I’ve written before about training my dogs to take undisguised pills on cue. There’s a host of benefits to this:
- I don’t have to worry about hiding the pills
- I don’t have to worry about coming up with ever better tricks as my dogs get better at finding hidden pills
- There’s no loss of trust when I hand my dog something she thinks is a treat and it turns out to be a pill (cue extreme side-eye)
- I don’t have to guess whether the pills been actually swallowed or saved to spit later
This isn’t that hard to train, it just takes some time — though I suspect it does move faster with a clean slate than with a dog who has already learned to be suspicious of pill-laden treats.
Many people assume that the Labrador (breed standard: eat anything that doesn’t eat you first) would be easy, but in fact the Doberman will perform this behavior for lower pay. But as you can see, Penny is also just fine with the game; we just have to pay her a bit better. Undómiel will take pills for nearly anything; Penny says cheese or a piece of tortilla is fine, thank you.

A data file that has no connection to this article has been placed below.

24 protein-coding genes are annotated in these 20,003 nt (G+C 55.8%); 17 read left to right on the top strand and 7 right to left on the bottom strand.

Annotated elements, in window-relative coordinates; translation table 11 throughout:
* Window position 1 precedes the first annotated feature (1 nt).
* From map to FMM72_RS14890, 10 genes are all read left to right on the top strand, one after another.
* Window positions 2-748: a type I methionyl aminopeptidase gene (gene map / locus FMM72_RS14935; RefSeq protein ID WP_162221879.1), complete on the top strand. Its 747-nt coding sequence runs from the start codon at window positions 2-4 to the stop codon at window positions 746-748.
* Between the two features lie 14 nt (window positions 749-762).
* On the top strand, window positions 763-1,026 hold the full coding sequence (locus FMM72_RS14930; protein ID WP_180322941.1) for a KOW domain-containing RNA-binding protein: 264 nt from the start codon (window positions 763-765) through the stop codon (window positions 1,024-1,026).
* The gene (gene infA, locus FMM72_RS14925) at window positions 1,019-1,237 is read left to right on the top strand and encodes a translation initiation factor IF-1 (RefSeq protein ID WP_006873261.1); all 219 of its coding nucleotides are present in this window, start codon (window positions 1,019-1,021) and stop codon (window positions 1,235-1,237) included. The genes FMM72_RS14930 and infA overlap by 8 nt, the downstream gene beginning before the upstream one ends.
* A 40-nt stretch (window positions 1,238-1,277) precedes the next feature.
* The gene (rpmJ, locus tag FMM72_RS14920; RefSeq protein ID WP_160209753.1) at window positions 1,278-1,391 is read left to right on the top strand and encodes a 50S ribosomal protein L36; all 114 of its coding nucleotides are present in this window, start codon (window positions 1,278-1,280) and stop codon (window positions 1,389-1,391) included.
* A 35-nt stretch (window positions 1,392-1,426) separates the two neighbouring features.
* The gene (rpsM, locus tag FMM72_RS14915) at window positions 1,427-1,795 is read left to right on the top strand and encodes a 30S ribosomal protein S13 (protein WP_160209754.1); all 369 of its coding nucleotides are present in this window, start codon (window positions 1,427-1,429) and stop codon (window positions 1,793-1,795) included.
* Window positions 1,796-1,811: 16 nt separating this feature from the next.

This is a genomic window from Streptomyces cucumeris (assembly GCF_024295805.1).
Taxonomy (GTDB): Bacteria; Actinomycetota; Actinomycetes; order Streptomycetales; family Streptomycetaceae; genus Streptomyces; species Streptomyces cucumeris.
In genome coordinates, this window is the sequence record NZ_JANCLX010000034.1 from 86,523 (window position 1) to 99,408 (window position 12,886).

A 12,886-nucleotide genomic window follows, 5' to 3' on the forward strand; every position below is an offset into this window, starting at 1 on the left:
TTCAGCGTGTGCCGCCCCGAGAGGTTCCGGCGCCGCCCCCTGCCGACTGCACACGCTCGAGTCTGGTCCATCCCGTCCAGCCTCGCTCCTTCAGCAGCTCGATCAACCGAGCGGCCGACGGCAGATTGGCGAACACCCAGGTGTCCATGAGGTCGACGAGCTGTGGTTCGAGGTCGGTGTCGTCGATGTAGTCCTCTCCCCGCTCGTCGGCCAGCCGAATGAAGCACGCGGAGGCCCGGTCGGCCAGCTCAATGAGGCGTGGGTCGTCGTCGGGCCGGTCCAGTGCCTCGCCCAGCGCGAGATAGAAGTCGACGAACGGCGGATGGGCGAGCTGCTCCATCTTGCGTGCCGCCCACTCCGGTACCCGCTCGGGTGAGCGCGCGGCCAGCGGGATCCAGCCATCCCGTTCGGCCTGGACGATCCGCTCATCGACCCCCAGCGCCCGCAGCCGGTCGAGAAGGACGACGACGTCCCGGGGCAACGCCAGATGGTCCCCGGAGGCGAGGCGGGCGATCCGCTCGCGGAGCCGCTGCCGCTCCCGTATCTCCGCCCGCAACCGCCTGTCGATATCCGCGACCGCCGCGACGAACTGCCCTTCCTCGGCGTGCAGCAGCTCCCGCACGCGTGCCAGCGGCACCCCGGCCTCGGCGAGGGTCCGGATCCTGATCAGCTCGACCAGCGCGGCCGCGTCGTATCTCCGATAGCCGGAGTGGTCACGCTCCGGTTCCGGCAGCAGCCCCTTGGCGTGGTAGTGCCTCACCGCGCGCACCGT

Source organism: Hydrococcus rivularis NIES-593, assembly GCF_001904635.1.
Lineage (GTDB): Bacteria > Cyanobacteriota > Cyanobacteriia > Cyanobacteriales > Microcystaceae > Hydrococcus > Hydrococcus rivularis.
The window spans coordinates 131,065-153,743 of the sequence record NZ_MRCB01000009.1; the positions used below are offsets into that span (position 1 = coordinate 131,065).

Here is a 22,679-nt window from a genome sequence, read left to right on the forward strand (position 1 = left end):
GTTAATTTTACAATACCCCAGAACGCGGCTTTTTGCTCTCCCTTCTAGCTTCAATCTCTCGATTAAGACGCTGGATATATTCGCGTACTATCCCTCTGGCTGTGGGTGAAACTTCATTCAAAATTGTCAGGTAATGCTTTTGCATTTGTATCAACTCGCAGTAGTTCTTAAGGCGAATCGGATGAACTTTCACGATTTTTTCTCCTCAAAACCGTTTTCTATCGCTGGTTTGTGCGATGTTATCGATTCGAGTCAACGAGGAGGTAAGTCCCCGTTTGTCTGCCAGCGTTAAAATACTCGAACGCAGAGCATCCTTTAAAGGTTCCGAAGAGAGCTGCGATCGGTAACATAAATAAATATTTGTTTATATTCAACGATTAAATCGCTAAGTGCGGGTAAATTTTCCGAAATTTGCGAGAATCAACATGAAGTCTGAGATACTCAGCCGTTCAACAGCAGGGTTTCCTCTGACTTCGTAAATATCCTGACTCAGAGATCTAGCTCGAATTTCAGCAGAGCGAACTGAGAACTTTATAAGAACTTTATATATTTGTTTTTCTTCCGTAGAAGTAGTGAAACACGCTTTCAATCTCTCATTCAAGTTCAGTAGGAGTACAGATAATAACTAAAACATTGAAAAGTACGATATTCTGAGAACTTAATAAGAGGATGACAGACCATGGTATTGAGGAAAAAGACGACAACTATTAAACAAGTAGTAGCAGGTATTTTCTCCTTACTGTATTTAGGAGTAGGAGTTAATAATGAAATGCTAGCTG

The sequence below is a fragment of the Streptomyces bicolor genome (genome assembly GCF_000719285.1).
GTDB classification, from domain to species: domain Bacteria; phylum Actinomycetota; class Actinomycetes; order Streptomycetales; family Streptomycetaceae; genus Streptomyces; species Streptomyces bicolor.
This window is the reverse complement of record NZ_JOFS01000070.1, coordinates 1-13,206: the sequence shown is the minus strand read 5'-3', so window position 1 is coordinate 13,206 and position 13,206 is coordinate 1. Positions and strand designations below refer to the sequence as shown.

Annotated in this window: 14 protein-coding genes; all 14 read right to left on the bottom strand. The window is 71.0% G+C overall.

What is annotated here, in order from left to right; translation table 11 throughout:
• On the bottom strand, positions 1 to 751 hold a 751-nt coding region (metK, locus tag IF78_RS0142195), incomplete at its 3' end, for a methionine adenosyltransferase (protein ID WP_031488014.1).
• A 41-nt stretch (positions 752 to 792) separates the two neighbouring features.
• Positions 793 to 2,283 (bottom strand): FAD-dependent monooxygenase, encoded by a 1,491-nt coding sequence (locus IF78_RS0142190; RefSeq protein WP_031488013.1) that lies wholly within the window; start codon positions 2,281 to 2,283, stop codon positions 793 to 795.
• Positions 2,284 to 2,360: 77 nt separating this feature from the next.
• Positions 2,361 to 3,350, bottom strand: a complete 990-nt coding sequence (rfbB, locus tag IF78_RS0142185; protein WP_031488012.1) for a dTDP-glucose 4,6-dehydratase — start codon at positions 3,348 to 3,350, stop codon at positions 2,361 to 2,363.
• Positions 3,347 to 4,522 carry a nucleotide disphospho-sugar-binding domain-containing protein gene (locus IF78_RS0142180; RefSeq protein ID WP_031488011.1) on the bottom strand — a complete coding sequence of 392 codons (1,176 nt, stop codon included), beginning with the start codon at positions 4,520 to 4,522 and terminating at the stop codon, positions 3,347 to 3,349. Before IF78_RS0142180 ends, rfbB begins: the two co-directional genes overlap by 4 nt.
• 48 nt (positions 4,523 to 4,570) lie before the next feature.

The pills shown here are small, and as you see I both hold them in my fingertips and let the dogs lick them from my hand, we don’t really have a preference in my house. If your dog has a preference, honor it. The key is that the dog knows it’s a pill before she takes it.
Four pills in under 30 seconds, including prep and cleanup. Training is such a time-saver! (In case you wondered: I’m scattering a bit of leftover dry shredded cheese at the end for my canine vacuums to clean up. Easier than putting it back in a bag and occasionally makes pill time a bit of extra fun.)
My husband pilled the dogs one night and reported some resistance on their part. I was surprised to hear this and observed the next attempt (we were doing two pills twice a day at this time, so plenty of opportunities). I concluded, “Oh, they think you’re just getting them treats. They don’t know it’s a pill you’re handing them until it’s in their mouth and they’re surprised by it. Nobody likes to take a bite of something and find out it’s something else entirely, no matter what it is, that’s a basic survival instinct! Next time, make sure they see it’s a pill and give them the verbal cue so they know exactly what’s happening.”
Sure enough, the dogs were happily cooperative from then on.
Remember to be honest with your learner — trust is important! — and remember that you can train all kinds of things if you split the criteria and pay well.